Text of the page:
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NCLB Outrages

NCLB Funds Snafu in Nevada

CARSON CITY -- The state Department of Education came under criticism Wednesday from legislators who fear that $26 million in federal funds from the No Child Left Behind Act will not be spent.

There was also criticism of the slow pace in developing a computer system to meet the requirements of the federal act.

"Somebody is dropping the ball" if the $26 million allotment to Nevada is not spent, Senate Majority Leader Bill Raggio, R-Reno, said. He told Keith Rheault, the interim state superintendent of public instruction "Let's not pass the buck."

Rheault said the state has until September to spend the money, most of which is allocated to local school districts. He said the districts start the programs and ask for money.

He estimated the state receives $150 million a year in federal funds and returns only $300,000 or less than $1 per child.

Rheault said the department is keeping a close watch on that money.

The issue arose at the meeting of the Interim Finance Committee and Raggio directed Rheault to report to the next meeting, which will be either in March or April.

Rheault said if one local district does not spend its share of the money, it will be allocated to another school district. Raggio said the money should be used to reach the goal of the federal act, which is to raise the achievement level of students.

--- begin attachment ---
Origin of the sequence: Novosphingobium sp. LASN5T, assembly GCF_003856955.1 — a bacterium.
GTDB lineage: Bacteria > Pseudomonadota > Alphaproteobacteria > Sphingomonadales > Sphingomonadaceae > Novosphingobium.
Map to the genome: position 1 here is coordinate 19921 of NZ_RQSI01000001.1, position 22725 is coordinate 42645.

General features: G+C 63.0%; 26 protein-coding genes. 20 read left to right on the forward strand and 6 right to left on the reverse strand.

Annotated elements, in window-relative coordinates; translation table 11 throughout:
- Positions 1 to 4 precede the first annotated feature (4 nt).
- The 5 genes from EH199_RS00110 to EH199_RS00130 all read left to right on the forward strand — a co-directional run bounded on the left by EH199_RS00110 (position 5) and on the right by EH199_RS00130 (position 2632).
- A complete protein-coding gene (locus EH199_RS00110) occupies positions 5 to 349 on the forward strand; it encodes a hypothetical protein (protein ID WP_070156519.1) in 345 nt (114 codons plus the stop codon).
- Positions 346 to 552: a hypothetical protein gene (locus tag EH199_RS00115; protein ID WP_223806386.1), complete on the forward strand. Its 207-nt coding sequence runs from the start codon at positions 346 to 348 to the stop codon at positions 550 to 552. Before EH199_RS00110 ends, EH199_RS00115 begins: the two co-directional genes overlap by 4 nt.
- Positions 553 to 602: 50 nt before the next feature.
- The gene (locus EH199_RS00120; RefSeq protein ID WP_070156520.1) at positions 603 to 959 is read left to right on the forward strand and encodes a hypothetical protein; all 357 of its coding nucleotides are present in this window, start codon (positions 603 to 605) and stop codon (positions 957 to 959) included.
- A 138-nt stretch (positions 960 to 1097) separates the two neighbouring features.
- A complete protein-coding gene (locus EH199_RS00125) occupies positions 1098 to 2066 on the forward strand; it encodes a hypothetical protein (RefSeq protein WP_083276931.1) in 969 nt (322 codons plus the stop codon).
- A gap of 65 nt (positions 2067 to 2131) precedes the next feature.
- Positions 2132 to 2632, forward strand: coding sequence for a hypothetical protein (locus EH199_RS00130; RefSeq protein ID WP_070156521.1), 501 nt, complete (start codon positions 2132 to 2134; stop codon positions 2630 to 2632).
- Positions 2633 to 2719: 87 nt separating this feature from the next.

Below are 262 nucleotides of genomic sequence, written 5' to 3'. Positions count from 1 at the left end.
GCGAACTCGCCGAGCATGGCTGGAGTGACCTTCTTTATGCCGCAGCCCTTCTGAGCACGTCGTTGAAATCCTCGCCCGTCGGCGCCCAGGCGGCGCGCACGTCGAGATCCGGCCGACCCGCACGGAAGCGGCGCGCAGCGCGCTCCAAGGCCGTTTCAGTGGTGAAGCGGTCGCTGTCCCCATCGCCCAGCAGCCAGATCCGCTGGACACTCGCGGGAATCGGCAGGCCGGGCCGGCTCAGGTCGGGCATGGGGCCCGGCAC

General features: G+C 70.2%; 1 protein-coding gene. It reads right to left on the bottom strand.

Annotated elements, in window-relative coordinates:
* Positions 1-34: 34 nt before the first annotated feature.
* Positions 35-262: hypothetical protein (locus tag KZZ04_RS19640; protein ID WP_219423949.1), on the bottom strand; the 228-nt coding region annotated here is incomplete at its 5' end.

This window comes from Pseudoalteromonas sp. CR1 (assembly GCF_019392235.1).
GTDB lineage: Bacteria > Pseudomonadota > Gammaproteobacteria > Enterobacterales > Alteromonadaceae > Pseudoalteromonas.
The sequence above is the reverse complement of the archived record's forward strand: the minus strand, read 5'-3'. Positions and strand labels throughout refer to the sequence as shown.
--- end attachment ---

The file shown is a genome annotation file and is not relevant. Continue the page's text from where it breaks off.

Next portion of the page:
Sen. John Ensign, R-Nev., had first raised the issue that the state was not spending its allotment of federal money. Jack McLaughlin, who is leaving as superintendent of public instruction at the end of this month, told Ensign in a Jan. 15 letter that the state has until Sept. 30 this year to use the money.

Ensign also said the state Education Department returned almost $800,000 for fiscal 1999 to the federal government. But McLaughlin said the state sent back $309,495 "which was less than 0.5 percent of the funding we were authorized to spend."

McLaughlin also told Ensign "As you and your colleagues in our delegation are well aware, in spite of Nevada's being the state that has the greatest percentage of land owned by the federal government, we remain near the bottom of the list of states receiving federal support for education, either in total or on a per-student basis."

Assemblyman Bob Beers, R-Las Vegas, was critical of the Education Department's development of the computer program called SAIN.

— Cy Ryan
Lawmakers criticize Education Dept. over No Child Left Behind funds
Las Vegas Sun


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